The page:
Mick Schumacher admits he will have a “big grin” on his face when he drives in one of his dad Michael’s former Ferraris as part of an exhibition at the German Grand Prix next month.
The F2004 was the Ferrari in which the elder Schumacher won the last of his seven Formula 1 titles 15 years ago.
His son will be at the wheel at Hockenheim on July 27 prior to qualifying, then also the next day ahead of the drivers’ parade.
The 20-year-old is currently racing in Formula 2 for PREMA Racing and the Ferrari driver academy, with Hockenheim not on the F2 calendar.
“I think it’s mega driving this car in Hockenheim,” the German told F1’s website. “The last time I was on this track was when I celebrated my Formula 3 championship title, and now I’ll be able to drive one of the strongest cars in Formula 1 history there. A big grin creeps into my face.
“All motorsport crazy people can look forward to a very special and wonderfully loud moment.”
Ross Brawn, Ferrari’s former technical director who forged a dominant partnership with Michael Schumacher, said it would be an “emotional moment.”
An ’emotional moment’
“It will be an emotional moment seeing Mick at the wheel of a car linked to so many great memories,” said Brawn, now F1’s managing director of motorsport. “The F2004 was a fantastic car, which took 15 wins and both championship titles in a season that can be seen as the culmination of a golden period, which was the result of all the hard work from an amazing group of people and Michael Schumacher, a supremely talented driver.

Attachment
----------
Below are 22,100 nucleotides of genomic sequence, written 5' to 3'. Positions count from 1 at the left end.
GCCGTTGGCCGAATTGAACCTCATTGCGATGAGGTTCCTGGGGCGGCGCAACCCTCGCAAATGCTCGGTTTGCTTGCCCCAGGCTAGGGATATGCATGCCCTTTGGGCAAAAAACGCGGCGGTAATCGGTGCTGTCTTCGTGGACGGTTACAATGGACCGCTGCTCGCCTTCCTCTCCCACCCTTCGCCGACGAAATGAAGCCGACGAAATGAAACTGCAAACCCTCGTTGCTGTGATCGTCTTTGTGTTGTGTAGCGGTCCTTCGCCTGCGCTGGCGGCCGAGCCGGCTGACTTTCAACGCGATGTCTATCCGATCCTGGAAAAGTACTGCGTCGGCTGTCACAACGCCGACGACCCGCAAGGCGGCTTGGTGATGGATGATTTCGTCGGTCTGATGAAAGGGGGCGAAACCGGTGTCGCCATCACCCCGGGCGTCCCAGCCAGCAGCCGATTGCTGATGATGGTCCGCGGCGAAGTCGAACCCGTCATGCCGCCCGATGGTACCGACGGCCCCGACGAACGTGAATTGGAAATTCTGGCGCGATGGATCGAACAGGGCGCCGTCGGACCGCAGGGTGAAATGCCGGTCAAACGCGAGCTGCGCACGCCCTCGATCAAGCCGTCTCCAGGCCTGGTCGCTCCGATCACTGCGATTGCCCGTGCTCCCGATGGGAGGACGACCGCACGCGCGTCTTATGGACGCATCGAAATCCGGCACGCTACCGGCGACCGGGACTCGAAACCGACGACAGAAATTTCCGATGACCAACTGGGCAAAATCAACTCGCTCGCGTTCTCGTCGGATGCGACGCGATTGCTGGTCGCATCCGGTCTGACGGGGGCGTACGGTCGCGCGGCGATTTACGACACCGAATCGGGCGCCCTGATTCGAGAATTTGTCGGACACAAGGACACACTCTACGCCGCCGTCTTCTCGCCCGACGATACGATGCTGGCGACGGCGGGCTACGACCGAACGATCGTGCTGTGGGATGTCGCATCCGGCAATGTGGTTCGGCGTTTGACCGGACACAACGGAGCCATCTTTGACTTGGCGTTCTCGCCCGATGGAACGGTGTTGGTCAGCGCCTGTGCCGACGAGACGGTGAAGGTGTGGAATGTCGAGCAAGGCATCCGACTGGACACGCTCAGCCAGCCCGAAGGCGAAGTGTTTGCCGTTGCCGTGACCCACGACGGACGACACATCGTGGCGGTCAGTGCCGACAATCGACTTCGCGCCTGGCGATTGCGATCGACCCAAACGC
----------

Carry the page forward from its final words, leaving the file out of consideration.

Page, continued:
“I’m sure that all the fans at Hockenheim will be pleased to see it roaring around the track again, especially with Mick in the cockpit.
“One of the requests we get most often from fans is to see the cars that wrote F1 history back on track, so this demonstration run at Hockenheim will be truly unmissable.”
Michael Schumacher continues to rehabilitate at home after suffering a serious head injury while skiing in France in December 2013. He underwent two operations and was put into a medically induced coma.
Six months later his manager said Schumacher was no longer in a coma, but few details about his condition have been made public.